Sept. 29: Full Harvest Moon

The Full Harvest Moon is seen behind the silhouette of a television antenna in Marseille, France on Sept. 11, 2022. (Image credit: SOPA/Getty Images)

5:58 a.m. EDT (0958 GMT)

Traditionally, this designation goes to the full moon that occurs closest to the Autumnal (Fall) Equinox. In most years, the Harvest Moon comes in September, but about every four or five years it occurs in October (next time this will happen will be in 2025). At the peak of the harvest, farmers can work into the night by the light of this moon. 

Usually, the full moon rises an average of 50 minutes later each night, but for the few nights around the Harvest Moon, the moon seems to rise at nearly the same time each night: just 25 to 30 minutes later across the U.S., and only 10 to 20 minutes later for much of Canada and Europe. Corn, pumpkins, squash, beans, and wild rice  —  the chief Native American staples  —  are now ready for gathering. 

Oct. 28: Full Hunter's Moon

4:24 p.m. EDT (2024 GMT)

With the leaves falling and the deer fattened, it is time to hunt. Since the fields have been reaped, hunters can ride over the stubble, and can more easily see the fox, also other animals that have come out to glean and can be caught for a thanksgiving banquet after the harvest. 

A partial lunar eclipse also occurs on this date. Unlike the May event, this one sees the moon brush the Earth's darker umbral shadow; at maximum (20:14 GMT) about 12% of the moon's diameter will be within the shadow, darkening its lower limb. The Earth's Eastern Hemisphere faces the moon when the eclipse take lace, however Atlantic Canada will see the last of the umbra slip off the moon when it rises and sharp-eyed New Englanders will be able to perceive the faint shading of the penumbra as the moon appears above their horizon.   

Nov. 27: Full Beaver Moon

4:16 a.m. EST (0916 GMT)

Some accounts suggest the name Beaver Moon came from the fact that this moon signaled it was time to set beaver traps before the swamps freeze to ensure a supply of warm winter furs! Another interpretation suggests that the name Beaver Full Moon comes from the fact that the beavers are now active in their preparation for winter. Also called the Frosty Moon. 

Dec. 26: Full Cold Moon

A night view of Mount Erek as the Full Cold Moon appears in the sky in Van, Turkey on Dec. 07, 2022.  (Image credit: Andalou Agency/Getty Images)

7:33 p.m. EST (0033 GMT on Dec. 27)

The Full Cold Moon; among some tribes, the Full Long Nights Moon. In this month the winter cold fastens its grip, and the nights are at their longest and darkest. Also sometimes called the Moon before Yule (Yule is Christmas, and this time the moon is only just after it; the next full moon that falls on Christmas Day will come in 2034).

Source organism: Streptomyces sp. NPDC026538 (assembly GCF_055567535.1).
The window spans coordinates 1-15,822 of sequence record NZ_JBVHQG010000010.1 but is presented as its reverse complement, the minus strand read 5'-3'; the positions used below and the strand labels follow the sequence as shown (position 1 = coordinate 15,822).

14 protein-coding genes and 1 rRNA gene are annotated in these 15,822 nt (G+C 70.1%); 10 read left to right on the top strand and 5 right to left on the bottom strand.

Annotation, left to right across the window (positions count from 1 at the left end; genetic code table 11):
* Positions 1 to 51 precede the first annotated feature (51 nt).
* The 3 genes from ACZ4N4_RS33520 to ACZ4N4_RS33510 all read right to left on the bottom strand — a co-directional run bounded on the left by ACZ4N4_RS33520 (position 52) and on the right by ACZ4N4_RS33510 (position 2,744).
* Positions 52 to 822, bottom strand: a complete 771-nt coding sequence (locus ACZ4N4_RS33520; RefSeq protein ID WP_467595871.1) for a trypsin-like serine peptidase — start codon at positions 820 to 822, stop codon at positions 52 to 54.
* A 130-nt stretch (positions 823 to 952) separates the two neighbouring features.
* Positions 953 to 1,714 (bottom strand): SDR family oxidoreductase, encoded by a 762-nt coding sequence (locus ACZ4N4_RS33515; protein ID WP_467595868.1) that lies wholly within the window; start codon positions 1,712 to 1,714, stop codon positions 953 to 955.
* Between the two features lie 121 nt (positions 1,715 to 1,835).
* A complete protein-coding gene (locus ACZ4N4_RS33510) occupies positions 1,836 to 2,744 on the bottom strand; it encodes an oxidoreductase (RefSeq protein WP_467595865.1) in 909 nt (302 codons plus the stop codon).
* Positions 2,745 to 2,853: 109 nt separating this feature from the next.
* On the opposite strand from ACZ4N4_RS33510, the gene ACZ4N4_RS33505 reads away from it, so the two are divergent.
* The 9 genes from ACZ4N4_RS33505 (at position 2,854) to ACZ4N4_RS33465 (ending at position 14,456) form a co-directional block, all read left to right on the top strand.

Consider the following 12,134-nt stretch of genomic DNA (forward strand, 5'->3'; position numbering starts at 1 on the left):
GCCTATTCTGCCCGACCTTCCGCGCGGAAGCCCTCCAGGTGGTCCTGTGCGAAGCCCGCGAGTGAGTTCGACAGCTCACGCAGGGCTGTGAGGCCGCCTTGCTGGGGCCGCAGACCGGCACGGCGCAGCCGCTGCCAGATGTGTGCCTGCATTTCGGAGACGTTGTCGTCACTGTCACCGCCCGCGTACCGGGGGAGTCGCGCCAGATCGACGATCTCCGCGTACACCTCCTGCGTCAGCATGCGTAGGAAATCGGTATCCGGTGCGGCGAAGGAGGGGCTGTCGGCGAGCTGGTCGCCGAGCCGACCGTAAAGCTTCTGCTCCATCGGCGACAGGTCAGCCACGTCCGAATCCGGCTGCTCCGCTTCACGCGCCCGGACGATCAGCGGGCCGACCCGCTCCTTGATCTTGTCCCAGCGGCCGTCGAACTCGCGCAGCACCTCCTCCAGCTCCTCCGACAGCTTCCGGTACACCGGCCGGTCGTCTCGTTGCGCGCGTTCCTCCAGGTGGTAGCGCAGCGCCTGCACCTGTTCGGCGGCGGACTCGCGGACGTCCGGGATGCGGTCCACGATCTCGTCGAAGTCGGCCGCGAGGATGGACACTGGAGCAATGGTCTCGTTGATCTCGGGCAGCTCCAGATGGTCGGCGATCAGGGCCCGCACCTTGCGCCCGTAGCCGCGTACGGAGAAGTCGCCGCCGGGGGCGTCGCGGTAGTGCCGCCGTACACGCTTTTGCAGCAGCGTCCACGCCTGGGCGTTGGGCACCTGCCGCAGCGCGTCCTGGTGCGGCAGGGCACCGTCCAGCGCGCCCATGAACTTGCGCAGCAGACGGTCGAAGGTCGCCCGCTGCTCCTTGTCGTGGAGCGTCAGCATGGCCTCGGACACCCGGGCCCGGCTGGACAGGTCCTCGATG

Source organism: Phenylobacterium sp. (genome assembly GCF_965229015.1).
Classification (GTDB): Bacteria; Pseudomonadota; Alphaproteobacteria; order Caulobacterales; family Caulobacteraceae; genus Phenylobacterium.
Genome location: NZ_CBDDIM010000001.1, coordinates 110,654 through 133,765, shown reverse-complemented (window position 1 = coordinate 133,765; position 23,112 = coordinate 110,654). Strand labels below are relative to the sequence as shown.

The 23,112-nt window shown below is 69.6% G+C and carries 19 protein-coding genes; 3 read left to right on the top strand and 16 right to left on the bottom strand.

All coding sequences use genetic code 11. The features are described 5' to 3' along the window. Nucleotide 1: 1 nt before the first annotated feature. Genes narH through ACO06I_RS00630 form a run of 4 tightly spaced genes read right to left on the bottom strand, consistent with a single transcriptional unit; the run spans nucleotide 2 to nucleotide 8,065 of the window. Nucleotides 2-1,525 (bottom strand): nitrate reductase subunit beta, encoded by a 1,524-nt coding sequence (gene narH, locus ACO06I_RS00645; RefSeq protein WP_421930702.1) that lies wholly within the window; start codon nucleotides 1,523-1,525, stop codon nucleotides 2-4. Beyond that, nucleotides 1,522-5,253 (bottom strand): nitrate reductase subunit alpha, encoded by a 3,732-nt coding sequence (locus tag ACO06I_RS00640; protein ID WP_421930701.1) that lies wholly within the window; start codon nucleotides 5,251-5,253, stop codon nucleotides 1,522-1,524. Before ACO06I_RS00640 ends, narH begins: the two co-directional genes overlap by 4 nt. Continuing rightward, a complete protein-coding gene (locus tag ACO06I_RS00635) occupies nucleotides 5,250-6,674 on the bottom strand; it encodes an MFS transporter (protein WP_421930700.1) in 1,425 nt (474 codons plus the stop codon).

The term Long Night Moon is a doubly appropriate name because the midwinter night is indeed long and the moon is above the horizon a long time. The midwinter full moon takes a high trajectory across the sky because it is opposite to the low sun.

Lunar cycles

Lastly, here are some interesting calendrical facts that famed astronomical calculator Jean Meeus has compiled concerning the phases of the moon. All are cyclical, the most noteworthy being the so-called Metonic Cycle that was independently discovered by the Greek astronomer Meton (born about 460 B.C.). This is a 19-year cycle, after which time the phases of the moon are repeated on the same days of the year, or approximately so. For instance, there is a full moon on Aug. 1, 2023. Nineteen years hence, in 2042 there'll be another full moon on Aug. 1.  

Another interesting cycle: after two years, the preceding lunar phase occurs on, or very nearly the same calendar date. Thus, in 2025, the First Quarter Moon will occur on Aug. 1. After eight years, the same lunar phases repeat, but occurring one or two days later in the year.  The Greeks called this eight-year cycle the octaeteris. Indeed, in 2031, a full moon occurs on Aug. 2. 

Finally, in our Gregorian Calendar, 372 years provides an excellent long period cycle for the recurrence of a particular phase on a given date. Thus, we know with absolute certainty that the same full moon that shines down on us on Aug. 1 of 2023 will also be shining on Aug. 1 in the year 2395.  

Mark your calendars!

Joe Rao serves as an instructor and guest lecturer at New York's Hayden Planetarium (opens in new tab). He writes about astronomy for Natural History magazine (opens in new tab), the Farmers' Almanac (opens in new tab) and other publications. Follow us on Twitter @Spacedotcom (opens in new tab) and on Facebook (opens in new tab). 

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Joe Rao
Skywatching Columnist

Joe Rao is Space.com's skywatching columnist, as well as a veteran meteorologist and eclipse chaser who also serves as an instructor and guest lecturer at New York's Hayden Planetarium. He writes about astronomy for Natural History magazine, the Farmers' Almanac and other publications. Joe is an 8-time Emmy-nominated meteorologist who served the Putnam Valley region of New York for over 21 years. You can find him on Twitter and YouTube tracking lunar and solar eclipses, meteor showers and more. To find out Joe's latest project, visit him on Twitter.

  • Truthseeker007
    Wow! Now they are naming them.lol! I like the idea of using a Native American custom.
    Reply
  • Momatomic
    I. too like the Native American customs. They meant something important, and none of their names were frivolous. There is nothing new under the sun. All things merely await our recognition of their significance.
    Reply